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Secure Chatting

Over at The Intercept, Micah Lee has an outstanding article on secure chatting. If you need to set up secure chatting with someone or if you simply want all your chats to be free from snooping by the usual Nosy Parkers, this article will tell you how to do it.

You'll need to install Tor, a secure chat application (which one varies with your OS), and then do a bit of set up. After that, you just select someone to chat with and your conversation and the associated metadata are secure. Lee uses the metaphor of Romeo and Juliet wanting to chat so that their families can't listen in and, perhaps more important, don't know the chats are taking place.

There are step-by-step instructions for setting up a secure chat solution for Windows, Linux, and OS X. It also explains how to use the Android SecureChat application to set it up on an Android phone. The article says that SecureChat can not yet do Tor securely on iOS but from what I can tell from their site, that inadequacy has been remedied so that secure chat on mobile is also a possibility1.

Everyone with the slightest bit of paranoia should read this article. It's got a lot of good advice and even if you don't need or want it today, you may need it tomorrow. Read it and bookmark it for the time you do need it.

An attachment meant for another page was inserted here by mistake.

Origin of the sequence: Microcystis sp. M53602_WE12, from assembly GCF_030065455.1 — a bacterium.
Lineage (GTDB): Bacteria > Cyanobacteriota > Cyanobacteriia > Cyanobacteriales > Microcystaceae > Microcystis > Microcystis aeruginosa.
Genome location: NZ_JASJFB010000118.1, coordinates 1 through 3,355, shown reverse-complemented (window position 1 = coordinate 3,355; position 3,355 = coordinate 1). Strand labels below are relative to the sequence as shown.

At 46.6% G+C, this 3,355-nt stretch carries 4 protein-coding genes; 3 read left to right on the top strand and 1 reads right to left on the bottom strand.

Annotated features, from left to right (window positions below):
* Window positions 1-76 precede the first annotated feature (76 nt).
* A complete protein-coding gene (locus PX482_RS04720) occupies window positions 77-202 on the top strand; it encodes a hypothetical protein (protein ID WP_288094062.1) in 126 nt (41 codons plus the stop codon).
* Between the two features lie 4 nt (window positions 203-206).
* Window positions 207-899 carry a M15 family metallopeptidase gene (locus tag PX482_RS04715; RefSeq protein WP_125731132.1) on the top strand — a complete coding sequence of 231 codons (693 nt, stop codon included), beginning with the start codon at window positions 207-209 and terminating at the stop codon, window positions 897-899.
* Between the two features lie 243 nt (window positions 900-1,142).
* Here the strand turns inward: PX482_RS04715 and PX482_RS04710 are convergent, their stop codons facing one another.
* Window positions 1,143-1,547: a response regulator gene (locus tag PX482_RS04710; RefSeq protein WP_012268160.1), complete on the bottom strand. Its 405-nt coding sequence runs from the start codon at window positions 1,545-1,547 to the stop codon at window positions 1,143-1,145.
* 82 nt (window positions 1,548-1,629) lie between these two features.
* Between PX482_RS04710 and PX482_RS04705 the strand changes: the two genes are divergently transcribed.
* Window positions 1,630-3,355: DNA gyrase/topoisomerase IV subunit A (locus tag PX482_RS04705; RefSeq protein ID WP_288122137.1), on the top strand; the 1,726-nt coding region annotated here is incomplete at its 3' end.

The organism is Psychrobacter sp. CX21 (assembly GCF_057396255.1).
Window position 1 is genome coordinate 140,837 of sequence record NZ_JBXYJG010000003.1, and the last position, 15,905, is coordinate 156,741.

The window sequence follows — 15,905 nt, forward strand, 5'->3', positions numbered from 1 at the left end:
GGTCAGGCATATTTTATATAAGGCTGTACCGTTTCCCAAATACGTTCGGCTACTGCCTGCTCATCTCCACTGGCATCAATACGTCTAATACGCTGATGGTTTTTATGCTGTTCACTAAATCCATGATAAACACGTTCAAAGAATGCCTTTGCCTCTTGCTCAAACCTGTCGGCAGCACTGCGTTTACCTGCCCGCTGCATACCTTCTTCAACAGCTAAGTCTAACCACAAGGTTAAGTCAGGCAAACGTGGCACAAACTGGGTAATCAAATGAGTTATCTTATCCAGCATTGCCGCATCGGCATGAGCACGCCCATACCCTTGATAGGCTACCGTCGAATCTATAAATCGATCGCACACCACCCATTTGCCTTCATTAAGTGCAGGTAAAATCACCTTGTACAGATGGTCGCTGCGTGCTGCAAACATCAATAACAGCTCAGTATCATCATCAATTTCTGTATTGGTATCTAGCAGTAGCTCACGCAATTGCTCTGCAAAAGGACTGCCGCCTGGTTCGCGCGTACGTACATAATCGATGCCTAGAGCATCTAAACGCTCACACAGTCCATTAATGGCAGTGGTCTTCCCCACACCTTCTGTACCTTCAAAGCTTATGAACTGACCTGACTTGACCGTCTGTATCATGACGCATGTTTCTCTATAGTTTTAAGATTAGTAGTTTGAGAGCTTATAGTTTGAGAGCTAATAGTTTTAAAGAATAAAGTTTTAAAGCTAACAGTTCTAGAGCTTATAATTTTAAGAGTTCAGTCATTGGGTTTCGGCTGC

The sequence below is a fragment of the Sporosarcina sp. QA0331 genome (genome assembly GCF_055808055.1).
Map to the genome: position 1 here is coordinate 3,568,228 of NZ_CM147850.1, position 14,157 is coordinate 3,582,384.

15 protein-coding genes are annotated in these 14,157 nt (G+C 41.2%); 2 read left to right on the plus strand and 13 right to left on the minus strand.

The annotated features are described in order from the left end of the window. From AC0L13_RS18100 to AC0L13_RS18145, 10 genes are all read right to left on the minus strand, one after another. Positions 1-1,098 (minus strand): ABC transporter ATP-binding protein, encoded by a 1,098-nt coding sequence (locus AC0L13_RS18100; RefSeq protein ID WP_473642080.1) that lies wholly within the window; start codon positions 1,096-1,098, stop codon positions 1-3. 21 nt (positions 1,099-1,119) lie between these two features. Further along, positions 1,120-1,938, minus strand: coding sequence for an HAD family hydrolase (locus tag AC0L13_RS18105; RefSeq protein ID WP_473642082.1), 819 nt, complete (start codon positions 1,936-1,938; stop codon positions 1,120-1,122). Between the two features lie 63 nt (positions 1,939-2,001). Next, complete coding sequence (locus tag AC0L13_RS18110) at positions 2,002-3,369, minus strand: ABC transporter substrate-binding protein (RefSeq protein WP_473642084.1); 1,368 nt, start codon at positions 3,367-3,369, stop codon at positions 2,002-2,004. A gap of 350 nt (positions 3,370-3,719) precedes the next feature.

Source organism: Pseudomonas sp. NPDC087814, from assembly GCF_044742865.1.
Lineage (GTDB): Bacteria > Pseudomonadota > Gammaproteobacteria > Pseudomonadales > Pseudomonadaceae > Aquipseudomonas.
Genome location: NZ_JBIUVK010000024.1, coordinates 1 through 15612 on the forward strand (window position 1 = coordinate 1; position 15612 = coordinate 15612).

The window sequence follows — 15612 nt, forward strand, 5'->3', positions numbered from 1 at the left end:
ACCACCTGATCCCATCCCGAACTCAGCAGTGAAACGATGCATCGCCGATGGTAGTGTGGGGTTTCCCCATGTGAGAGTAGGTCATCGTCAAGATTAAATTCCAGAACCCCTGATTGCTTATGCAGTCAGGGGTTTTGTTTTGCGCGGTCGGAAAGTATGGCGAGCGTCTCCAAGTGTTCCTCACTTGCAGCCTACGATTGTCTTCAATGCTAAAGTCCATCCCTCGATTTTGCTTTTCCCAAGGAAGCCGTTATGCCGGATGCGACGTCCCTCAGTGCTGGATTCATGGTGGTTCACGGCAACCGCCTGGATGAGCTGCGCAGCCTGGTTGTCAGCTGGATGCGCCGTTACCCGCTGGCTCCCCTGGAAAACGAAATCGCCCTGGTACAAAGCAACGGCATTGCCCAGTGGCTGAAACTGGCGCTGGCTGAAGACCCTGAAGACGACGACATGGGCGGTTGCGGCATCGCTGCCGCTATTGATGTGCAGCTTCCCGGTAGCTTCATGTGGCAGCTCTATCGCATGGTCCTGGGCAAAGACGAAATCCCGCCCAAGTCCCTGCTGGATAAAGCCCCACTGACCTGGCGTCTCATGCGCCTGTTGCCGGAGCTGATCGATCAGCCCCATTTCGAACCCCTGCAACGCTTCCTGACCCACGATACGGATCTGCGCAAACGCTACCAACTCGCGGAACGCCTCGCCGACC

There's no indication in the article that a Windows Phone solution is available and, of course, I have no direct experience so Windows Phone users may (or may not) be out of luck. If you're still on BlackBerry, you have bigger problems than using Tor on your phone.

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The History of Crypto Backdoors

Matthew Green has a nice post recounting the history of government mandated backdoors. If you're too young to remember the first round of the Crypto Wars from the 1990s, you'll find Green's history fascinating. Back then it was about the NSA designed Clipper chip that would allow secure communications while at the same time ensuring government access to those communications when needed.

As Green points out, the system was extremely fragile and Matt Blaze wrote a famous paper showing how the system could be defeated. For that and various other reasons the Clipper chip was abandoned and the government gave up on mandating backdoors.

More recently, we've had the FREAK and LogJam exploits both of which were enabled by the government's now abandoned crypto export regulations. The point of these episodes is that trying to insert backdoors into crypto systems always has unintended consequences and introduces weaknesses.

Nonetheless, the government is back for another round and insisting loudly that the fate of the nation depends on their being able to read all our communications. The best way to read Green's history is as a cautionary tale of what's apt to happen if they succeed. If you have any interest in this area, be sure to read the post.